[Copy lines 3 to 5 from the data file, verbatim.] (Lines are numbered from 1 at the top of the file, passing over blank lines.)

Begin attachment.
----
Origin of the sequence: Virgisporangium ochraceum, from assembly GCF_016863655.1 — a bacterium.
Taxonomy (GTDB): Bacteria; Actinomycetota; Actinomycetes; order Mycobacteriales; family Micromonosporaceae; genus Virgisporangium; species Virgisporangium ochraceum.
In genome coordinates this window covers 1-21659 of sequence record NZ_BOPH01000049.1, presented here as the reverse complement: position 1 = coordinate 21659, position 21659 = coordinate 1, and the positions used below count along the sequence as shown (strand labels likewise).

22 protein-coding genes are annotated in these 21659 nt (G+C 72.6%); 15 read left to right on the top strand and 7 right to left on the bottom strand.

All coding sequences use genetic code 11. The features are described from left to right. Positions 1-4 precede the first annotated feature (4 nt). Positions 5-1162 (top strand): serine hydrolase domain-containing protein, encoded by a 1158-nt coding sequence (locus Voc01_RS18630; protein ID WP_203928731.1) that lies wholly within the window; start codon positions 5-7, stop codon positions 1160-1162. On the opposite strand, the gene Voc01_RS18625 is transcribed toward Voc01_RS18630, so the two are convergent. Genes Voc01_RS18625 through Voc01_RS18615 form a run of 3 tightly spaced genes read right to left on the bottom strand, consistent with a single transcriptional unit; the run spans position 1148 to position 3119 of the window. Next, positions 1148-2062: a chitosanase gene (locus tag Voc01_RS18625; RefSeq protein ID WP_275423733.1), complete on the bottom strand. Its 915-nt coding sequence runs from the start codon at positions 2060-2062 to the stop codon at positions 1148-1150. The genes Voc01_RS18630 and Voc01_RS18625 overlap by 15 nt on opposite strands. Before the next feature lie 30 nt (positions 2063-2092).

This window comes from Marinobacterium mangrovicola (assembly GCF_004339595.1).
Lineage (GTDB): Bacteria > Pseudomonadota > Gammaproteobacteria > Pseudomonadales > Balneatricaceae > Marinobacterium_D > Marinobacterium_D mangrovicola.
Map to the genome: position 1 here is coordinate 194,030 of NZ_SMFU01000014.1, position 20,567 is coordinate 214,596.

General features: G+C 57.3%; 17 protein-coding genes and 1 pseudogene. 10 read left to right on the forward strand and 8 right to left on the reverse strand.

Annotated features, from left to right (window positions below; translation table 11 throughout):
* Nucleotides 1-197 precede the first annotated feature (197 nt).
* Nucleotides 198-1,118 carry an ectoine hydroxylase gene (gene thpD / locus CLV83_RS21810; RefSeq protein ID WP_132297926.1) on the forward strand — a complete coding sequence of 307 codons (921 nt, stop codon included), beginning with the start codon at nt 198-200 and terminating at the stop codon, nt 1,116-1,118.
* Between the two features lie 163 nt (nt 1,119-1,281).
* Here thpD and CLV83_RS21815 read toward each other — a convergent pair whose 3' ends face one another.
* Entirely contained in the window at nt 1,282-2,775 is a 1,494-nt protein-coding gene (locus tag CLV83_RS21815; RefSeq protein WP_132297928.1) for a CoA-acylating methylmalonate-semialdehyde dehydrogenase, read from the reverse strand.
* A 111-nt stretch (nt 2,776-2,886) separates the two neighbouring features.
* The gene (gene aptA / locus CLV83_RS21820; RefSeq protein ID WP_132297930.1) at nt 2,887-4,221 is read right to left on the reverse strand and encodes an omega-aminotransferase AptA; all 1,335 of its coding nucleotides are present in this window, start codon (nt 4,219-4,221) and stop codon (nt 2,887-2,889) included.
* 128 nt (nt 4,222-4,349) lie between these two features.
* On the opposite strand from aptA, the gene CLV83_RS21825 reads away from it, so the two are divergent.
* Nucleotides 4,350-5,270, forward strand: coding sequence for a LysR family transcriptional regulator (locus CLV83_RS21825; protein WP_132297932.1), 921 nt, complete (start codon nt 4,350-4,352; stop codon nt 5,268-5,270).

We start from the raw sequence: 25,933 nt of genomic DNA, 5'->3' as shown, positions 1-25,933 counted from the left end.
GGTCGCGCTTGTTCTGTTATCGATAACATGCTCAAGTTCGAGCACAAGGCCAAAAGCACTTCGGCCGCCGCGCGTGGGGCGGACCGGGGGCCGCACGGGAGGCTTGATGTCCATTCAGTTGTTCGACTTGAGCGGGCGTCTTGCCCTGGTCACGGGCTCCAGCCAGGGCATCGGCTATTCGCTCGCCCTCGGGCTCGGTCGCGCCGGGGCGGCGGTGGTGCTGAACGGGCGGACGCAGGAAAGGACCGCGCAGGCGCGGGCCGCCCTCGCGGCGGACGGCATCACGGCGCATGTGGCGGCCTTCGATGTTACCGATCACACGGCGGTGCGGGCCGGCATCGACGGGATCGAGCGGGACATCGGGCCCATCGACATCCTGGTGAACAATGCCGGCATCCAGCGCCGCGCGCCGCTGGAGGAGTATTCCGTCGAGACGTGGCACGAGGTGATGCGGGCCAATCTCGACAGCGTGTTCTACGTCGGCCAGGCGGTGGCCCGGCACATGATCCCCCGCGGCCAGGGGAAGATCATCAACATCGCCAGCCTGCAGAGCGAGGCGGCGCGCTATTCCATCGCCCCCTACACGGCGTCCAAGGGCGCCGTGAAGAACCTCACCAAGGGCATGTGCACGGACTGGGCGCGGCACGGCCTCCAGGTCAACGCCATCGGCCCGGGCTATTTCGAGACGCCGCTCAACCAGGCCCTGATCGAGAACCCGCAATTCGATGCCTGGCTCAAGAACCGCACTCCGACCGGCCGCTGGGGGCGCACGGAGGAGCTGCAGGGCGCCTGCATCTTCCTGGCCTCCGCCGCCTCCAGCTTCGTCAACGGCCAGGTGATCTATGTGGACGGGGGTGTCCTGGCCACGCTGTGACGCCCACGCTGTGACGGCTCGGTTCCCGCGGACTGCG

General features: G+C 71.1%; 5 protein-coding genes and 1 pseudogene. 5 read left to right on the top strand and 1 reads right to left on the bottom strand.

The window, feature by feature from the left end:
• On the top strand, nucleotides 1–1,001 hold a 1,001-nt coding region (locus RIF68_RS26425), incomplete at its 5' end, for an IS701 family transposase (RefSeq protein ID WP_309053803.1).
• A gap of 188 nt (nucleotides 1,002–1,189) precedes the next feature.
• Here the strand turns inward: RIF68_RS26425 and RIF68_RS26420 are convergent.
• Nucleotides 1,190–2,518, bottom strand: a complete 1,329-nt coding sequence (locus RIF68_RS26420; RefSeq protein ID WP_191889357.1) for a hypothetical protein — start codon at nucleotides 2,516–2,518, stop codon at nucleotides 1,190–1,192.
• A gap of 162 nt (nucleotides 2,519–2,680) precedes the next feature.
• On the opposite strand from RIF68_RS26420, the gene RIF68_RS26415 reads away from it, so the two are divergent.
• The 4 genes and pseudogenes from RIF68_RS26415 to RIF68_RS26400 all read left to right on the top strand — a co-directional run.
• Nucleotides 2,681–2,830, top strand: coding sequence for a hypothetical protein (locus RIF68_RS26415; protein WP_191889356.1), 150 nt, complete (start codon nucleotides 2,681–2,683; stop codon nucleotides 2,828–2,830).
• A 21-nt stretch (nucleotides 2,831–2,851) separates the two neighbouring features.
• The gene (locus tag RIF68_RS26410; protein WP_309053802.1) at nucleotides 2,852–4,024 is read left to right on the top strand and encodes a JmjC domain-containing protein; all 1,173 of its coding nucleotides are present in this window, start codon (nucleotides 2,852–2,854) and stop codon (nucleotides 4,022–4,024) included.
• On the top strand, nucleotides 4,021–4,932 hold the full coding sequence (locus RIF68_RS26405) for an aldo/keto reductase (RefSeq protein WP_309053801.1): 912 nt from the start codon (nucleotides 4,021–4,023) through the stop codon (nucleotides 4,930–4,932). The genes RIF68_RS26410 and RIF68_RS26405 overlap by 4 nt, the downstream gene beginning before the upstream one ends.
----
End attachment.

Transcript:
In genome coordinates this window covers 1-21659 of sequence record NZ_BOPH01000049.1, presented here as the reverse complement: position 1 = coordinate 21659, position 21659 = coordinate 1, and the positions used below count along the sequence as shown (strand labels likewise).

22 protein-coding genes are annotated in these 21659 nt (G+C 72.6%); 15 read left to right on the top strand and 7 right to left on the bottom strand.

All coding sequences use genetic code 11. The features are described from left to right. Positions 1-4 precede the first annotated feature (4 nt). Positions 5-1162 (top strand): serine hydrolase domain-containing protein, encoded by a 1158-nt coding sequence (locus Voc01_RS18630; protein ID WP_203928731.1) that lies wholly within the window; start codon positions 5-7, stop codon positions 1160-1162. On the opposite strand, the gene Voc01_RS18625 is transcribed toward Voc01_RS18630, so the two are convergent. Genes Voc01_RS18625 through Voc01_RS18615 form a run of 3 tightly spaced genes read right to left on the bottom strand, consistent with a single transcriptional unit; the run spans position 1148 to position 3119 of the window. Next, positions 1148-2062: a chitosanase gene (locus tag Voc01_RS18625; RefSeq protein ID WP_275423733.1), complete on the bottom strand. Its 915-nt coding sequence runs from the start codon at positions 2060-2062 to the stop codon at positions 1148-1150. The genes Voc01_RS18630 and Voc01_RS18625 overlap by 15 nt on opposite strands. Before the next feature lie 30 nt (positions 2063-2092).